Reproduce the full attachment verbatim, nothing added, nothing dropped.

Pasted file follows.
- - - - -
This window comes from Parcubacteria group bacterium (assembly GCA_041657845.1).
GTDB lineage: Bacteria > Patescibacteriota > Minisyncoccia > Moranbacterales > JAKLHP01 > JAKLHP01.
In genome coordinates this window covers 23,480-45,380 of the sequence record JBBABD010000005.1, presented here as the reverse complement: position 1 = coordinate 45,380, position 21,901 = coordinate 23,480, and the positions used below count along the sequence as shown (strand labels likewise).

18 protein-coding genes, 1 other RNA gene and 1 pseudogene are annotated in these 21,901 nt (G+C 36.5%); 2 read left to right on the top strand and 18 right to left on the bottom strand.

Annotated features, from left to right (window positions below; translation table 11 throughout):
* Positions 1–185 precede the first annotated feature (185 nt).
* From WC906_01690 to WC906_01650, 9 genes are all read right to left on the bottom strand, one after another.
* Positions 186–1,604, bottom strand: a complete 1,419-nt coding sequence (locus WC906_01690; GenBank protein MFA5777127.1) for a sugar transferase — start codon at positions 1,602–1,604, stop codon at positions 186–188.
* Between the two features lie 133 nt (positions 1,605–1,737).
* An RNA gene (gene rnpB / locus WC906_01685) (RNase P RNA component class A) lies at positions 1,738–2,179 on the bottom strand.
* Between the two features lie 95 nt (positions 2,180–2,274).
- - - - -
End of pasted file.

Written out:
This window comes from Parcubacteria group bacterium (assembly GCA_041657845.1).
GTDB lineage: Bacteria > Patescibacteriota > Minisyncoccia > Moranbacterales > JAKLHP01 > JAKLHP01.
In genome coordinates this window covers 23,480-45,380 of the sequence record JBBABD010000005.1, presented here as the reverse complement: position 1 = coordinate 45,380, position 21,901 = coordinate 23,480, and the positions used below count along the sequence as shown (strand labels likewise).

18 protein-coding genes, 1 other RNA gene and 1 pseudogene are annotated in these 21,901 nt (G+C 36.5%); 2 read left to right on the top strand and 18 right to left on the bottom strand.

Annotated features, from left to right (window positions below; translation table 11 throughout):
* Positions 1–185 precede the first annotated feature (185 nt).
* From WC906_01690 to WC906_01650, 9 genes are all read right to left on the bottom strand, one after another.
* Positions 186–1,604, bottom strand: a complete 1,419-nt coding sequence (locus WC906_01690; GenBank protein MFA5777127.1) for a sugar transferase — start codon at positions 1,602–1,604, stop codon at positions 186–188.
* Between the two features lie 133 nt (positions 1,605–1,737).
* An RNA gene (gene rnpB / locus WC906_01685) (RNase P RNA component class A) lies at positions 1,738–2,179 on the bottom strand.
* Between the two features lie 95 nt (positions 2,180–2,274).